NBC expects $1.4 billion in ad revenue from the Super Bowl and the Winter Olympics, the payoff for its huge investment in sports programming.
The figure includes $900 million for the Olympics in South Korea, which start Feb. 9. Ad prices for the event are running higher than the 2014 winter games in Sochi, Russia, NBC executives said today on a conference call. The network is charging more than $5 million for a 30-second spot during the Super Bowl, in line with the past couple of years.
Ratings for many live sports, including the Olympics and pro football, have been on the decline in an era when viewers have so many choices for entertainment, from Snapchat to YouTube. But they’re still one of the few places advertisers are guaranteed to reach tens of millions of viewers at once, and TV networks compete fiercely for the rights to air big games. NBC parent Comcast Corp. has the U.S. rights to the Olympics through 2032 as part of a $12 billion deal, and it’s part of a trio of networks that take turns carrying the Super Bowl through 2022.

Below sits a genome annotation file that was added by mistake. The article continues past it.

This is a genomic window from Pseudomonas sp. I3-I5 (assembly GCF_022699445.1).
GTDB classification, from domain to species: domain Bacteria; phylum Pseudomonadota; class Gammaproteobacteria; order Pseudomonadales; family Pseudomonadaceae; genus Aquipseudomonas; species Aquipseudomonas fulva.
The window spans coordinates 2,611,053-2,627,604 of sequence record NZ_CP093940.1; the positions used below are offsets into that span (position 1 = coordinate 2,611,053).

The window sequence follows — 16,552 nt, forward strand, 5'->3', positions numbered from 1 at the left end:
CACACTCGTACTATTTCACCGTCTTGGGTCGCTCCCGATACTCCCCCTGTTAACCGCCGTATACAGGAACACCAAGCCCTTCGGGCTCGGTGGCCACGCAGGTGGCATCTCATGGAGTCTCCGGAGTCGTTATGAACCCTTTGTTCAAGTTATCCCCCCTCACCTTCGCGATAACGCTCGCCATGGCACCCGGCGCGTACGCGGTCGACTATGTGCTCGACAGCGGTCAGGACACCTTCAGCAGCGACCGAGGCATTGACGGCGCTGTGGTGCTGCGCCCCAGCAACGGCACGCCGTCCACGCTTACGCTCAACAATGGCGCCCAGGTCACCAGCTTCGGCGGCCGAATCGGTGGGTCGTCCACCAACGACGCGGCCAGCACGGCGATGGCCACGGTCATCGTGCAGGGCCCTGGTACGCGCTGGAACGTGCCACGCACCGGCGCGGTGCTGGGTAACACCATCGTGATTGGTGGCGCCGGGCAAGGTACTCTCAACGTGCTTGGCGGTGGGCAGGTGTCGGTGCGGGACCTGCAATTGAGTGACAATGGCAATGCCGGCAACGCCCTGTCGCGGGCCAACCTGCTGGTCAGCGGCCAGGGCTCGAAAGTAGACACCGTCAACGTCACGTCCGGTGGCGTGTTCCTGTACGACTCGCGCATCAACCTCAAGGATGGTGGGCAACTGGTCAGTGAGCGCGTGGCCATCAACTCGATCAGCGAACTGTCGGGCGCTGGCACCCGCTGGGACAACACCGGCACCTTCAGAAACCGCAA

Fox, which aired the Super Bowl last year, reaped $500 million from the game, selling ads for about $5 million per 30-second spot. That game, a wild comeback victory by the New England Patriots over the Atlanta Falcons, drew an estimated audience of 111.3 million viewers, down slightly from the year before.
Super Bowl advertisers haven’t expressed concern about ratings declines for regular-season NFL games, said Dan Lovinger, executive vice president for ad sales at NBC Sports Group.
“All we’ve seen is enthusiasm for the Super Bowl,” he said. “The game almost transcends the season. It’s the only environment where viewers admit they look forward as much to the commercials as the content itself.”